“Well, it’s Gwee-shar. It’s a French name.” A gap appeared in the ranks and he walked through to the white-suited officer.

“DI Dan Soames.” The man’s hand was warm and solid in the drafty, wet station. “We were hoping you could have a look at this scene for us. You’re a professor of what, exactly?”

“My subject is the culture of belief systems, religions and superstitions. I’ve worked with your chief constable before, on a case of a witchcraft killing in London.” Inside he was shivering. Soames was maybe five foot eight or nine, inches shorter than Felix, but had a restrained energy that made him seem like a larger man.

“Well, these markings have us stumped. Any ideas why someone would draw all over a dead kid are welcome. You’ll have to suit up.”

Felix followed him into a tented area where a young man helped him into a one-piece coverall and booties.

“Tuck your hair in, sir,” the young officer said. “We’re still looking for DNA and trace evidence.”

Felix pushed his curly fringe back. A single flash from a camera illuminated an image, which glowed for a moment in his brain.

It was the face of a girl, just a teenager, blond hair stuck to damp glass, over pearl-colored skin. She must have slid down the window, her eyebrow dragged into a curve, and her open eye stared, it seemed, straight at Felix.

Soames’s voice scratched into Felix’s awareness.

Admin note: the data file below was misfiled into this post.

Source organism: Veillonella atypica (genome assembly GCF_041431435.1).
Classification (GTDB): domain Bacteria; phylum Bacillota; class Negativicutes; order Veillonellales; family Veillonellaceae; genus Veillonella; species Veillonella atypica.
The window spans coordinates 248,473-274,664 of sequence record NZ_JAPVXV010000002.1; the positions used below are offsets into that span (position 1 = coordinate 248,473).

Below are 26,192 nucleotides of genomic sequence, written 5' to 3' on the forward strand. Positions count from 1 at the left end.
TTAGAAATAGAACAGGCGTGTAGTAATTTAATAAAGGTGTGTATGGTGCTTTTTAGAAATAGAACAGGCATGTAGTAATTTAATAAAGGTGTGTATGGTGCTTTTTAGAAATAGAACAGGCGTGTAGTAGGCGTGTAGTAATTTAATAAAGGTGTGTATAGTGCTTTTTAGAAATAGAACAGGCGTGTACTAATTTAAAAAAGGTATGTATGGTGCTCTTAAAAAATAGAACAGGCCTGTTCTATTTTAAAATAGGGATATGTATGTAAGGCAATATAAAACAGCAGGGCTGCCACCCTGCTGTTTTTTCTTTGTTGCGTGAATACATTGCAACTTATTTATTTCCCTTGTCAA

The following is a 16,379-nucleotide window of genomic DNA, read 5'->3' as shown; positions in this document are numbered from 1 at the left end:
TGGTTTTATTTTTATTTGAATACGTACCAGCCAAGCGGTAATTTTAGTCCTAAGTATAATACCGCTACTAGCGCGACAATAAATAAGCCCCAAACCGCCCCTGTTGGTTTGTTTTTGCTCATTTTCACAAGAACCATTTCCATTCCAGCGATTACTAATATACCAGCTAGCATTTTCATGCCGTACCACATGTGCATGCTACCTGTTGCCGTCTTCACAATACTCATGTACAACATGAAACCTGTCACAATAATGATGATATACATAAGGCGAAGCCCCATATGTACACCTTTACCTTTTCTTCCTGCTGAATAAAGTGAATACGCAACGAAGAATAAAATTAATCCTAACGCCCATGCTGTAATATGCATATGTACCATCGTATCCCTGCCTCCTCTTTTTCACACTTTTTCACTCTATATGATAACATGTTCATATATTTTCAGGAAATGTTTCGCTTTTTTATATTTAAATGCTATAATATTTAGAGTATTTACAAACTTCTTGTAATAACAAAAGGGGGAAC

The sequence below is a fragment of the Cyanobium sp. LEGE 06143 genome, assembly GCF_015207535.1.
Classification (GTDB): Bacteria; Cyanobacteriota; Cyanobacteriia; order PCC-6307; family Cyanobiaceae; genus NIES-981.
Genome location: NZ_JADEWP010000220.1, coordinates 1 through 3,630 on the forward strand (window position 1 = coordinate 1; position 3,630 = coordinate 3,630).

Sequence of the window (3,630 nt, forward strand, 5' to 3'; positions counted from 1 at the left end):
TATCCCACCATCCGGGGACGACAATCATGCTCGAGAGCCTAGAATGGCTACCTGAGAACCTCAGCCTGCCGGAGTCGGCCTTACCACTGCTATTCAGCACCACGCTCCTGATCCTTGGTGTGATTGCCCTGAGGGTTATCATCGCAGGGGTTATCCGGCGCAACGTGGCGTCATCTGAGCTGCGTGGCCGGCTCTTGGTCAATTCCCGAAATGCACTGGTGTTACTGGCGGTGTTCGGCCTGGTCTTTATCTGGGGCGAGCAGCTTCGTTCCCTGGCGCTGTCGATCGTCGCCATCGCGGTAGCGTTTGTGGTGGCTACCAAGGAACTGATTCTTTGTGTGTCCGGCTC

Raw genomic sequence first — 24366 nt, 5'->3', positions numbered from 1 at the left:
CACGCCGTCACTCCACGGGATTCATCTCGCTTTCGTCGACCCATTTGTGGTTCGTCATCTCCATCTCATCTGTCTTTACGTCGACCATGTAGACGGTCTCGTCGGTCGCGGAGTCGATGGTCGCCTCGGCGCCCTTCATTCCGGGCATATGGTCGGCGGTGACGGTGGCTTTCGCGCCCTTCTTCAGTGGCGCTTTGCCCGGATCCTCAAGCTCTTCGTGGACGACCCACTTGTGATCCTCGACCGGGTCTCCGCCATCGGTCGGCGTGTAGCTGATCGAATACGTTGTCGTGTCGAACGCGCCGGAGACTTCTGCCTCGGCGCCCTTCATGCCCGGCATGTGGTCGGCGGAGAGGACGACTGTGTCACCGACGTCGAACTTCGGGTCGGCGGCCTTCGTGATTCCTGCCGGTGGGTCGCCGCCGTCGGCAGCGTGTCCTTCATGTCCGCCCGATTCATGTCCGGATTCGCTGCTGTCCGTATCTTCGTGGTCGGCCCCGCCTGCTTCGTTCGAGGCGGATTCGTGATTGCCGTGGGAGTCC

“Professor of superstitions and religions?”

“My subject is social anthropology, but I specialize in esoteric belief systems.”

“Esoteric what?”

Felix tore his attention away from the fading image of the girl. “Beliefs outside of a culture’s mainstream. My PhD was in West African beliefs. Witchcraft, sorcery, magic.”

Soames shrugged his shoulders and tucked the hood of his coverall closer around his face. “We’re investigating the disappearance of several young girls from the town.”

“Oh, I see. Is this one of them?”

“Possibly. The thing is, there are symbols—come and have a look. We were told you’ve done this sort of consulting before and attended crime scenes.”

Felix followed him along the platform and into the doorway of the carriage. “A few times. Do you know what happened? How she died?”

“We’re not sure. It looks like an overdose, but it’s too early to tell.”

He led the way toward the end of the carriage where a scrum of white figures was strobed with camera flashes.

“Can we have a look at the body, Jim?” At Soames’s approach, people fell back a little, some to the other side of the aisle, some to the corridor between the two carriages. The faint sour odor of the toilet was signposted with a glowing “Vacant” sign.

Felix squeezed between two officers to look down on the body.

At first, tiny details hit him. Her hand, lying on its back, her fingers curved like a dead crab on the beach. Her lips were distorted by the glass into a half smile, their lavender skin parted to show a few gleaming teeth. The space in front of her was covered with litter left for the train cleaner at the end of the journey. Felix wondered how many people had discarded used paper cups and newspapers on her table, walking past the slumped girl without realising she was dead.
 
Excerpted from The Secrets of Life and Death by Rebecca Alexander. Copyright © 2014 by Rebecca Alexander. Excerpted by permission of Broadway Books, a division of Random House LLC. All rights reserved. No part of this excerpt may be reproduced or reprinted without permission in writing from the publisher.